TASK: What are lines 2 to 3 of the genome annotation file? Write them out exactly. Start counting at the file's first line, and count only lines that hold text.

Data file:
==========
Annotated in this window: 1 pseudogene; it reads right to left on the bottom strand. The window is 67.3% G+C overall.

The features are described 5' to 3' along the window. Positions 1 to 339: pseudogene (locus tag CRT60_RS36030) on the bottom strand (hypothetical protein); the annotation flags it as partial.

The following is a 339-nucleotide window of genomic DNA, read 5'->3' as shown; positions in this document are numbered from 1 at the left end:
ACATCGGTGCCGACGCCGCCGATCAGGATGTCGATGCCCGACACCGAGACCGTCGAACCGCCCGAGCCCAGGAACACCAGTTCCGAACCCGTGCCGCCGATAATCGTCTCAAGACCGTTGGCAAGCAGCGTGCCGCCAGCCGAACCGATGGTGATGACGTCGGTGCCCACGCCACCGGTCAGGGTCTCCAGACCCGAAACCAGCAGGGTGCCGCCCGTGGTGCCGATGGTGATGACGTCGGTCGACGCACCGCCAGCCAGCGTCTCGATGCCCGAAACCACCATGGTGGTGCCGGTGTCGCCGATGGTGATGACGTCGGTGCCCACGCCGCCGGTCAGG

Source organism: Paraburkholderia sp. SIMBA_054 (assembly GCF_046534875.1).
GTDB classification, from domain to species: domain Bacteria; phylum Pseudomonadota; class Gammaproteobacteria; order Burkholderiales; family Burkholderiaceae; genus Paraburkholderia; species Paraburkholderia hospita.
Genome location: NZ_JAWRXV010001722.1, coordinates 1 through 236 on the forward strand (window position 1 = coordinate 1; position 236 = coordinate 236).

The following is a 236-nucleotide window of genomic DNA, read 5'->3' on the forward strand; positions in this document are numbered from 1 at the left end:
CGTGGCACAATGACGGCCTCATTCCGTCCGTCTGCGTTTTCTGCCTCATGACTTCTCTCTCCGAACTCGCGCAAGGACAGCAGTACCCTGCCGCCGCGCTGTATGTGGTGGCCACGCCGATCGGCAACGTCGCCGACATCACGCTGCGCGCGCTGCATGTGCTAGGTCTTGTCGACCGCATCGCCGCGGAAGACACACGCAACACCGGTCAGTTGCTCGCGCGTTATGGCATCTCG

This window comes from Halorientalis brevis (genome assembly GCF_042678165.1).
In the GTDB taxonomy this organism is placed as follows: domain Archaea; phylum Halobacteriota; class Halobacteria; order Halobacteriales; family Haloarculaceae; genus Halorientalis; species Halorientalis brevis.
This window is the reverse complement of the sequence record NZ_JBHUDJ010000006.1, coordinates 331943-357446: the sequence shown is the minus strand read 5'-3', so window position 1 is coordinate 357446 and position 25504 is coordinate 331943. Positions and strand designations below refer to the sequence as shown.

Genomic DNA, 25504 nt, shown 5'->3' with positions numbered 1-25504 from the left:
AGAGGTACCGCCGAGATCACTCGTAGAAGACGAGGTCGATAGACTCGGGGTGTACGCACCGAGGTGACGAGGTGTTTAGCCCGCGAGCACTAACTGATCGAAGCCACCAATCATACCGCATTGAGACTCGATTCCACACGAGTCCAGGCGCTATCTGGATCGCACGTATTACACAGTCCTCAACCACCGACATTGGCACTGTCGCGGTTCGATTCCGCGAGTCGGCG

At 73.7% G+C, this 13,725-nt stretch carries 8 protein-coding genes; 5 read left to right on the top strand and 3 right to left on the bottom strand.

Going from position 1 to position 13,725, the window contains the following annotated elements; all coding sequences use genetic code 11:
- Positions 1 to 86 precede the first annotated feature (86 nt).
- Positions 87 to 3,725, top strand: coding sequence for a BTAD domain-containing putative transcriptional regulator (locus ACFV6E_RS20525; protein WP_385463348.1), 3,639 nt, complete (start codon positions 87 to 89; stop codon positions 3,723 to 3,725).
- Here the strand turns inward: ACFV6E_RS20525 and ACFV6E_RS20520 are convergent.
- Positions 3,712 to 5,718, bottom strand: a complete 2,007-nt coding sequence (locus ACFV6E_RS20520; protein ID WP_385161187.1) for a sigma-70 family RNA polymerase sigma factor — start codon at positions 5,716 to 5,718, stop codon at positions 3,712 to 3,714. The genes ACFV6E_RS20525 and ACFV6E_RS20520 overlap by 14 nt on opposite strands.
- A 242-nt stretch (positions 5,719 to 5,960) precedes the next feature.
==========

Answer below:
The features are described 5' to 3' along the window. Positions 1 to 339: pseudogene (locus tag CRT60_RS36030) on the bottom strand (hypothetical protein); the annotation flags it as partial.

The following is a 339-nucleotide window of genomic DNA, read 5'->3' as shown; positions in this document are numbered from 1 at the left end: